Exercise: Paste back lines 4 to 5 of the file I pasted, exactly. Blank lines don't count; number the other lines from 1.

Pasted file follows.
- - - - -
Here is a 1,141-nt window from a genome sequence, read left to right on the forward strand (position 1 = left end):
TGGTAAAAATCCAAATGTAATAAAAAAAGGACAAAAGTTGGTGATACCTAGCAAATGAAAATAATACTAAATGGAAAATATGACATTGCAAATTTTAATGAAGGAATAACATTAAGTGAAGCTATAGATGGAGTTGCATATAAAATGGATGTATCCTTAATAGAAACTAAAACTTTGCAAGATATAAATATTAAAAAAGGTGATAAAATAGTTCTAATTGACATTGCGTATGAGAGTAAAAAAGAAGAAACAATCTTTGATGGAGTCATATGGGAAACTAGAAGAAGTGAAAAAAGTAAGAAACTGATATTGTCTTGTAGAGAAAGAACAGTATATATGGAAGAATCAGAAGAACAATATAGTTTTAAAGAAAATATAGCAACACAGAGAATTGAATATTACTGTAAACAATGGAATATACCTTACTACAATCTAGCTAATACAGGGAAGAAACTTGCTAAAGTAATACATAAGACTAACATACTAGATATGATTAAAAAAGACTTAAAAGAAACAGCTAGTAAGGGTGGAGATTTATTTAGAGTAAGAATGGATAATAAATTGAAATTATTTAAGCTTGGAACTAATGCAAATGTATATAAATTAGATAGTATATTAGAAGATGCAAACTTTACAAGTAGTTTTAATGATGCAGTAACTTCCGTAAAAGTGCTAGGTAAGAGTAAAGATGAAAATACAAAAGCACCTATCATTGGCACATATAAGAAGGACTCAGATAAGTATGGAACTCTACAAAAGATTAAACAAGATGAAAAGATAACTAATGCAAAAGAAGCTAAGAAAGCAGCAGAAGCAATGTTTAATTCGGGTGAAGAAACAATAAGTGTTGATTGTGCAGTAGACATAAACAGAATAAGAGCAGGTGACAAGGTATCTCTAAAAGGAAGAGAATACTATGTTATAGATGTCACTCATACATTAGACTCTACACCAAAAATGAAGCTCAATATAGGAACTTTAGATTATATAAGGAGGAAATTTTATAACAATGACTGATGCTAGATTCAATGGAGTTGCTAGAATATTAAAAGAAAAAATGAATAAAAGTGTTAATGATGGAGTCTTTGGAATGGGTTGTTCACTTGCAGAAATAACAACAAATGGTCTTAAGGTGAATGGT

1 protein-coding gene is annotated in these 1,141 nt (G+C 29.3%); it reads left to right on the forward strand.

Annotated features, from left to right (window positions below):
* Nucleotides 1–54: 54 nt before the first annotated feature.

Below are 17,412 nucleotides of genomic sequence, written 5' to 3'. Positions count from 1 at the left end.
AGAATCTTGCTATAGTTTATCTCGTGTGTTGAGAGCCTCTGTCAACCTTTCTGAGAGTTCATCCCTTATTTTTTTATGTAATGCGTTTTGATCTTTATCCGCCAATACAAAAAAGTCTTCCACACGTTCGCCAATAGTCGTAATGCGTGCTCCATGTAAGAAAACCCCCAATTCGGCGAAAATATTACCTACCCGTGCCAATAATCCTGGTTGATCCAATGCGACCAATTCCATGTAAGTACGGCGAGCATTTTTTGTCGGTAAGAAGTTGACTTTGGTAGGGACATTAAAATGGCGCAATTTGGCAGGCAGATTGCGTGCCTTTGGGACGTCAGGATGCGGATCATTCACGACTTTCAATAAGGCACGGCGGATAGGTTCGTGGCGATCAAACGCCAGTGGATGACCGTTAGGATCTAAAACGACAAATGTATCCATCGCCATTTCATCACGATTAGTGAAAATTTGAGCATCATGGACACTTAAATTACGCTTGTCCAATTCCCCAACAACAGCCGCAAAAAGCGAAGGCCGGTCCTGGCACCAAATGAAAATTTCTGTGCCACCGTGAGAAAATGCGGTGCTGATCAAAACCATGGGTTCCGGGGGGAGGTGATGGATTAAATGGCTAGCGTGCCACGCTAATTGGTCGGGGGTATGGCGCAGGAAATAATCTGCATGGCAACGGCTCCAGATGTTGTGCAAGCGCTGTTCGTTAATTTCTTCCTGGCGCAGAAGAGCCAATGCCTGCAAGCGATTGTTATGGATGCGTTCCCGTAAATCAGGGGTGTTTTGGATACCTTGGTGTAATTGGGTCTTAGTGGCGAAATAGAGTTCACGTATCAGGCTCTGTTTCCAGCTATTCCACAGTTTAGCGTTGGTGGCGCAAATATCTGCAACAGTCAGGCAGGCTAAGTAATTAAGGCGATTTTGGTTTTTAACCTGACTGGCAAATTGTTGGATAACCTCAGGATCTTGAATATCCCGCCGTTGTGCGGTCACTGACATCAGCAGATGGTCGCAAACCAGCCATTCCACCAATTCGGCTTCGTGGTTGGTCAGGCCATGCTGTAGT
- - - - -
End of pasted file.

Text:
Annotated features, from left to right (window positions below):
* Nucleotides 1–54: 54 nt before the first annotated feature.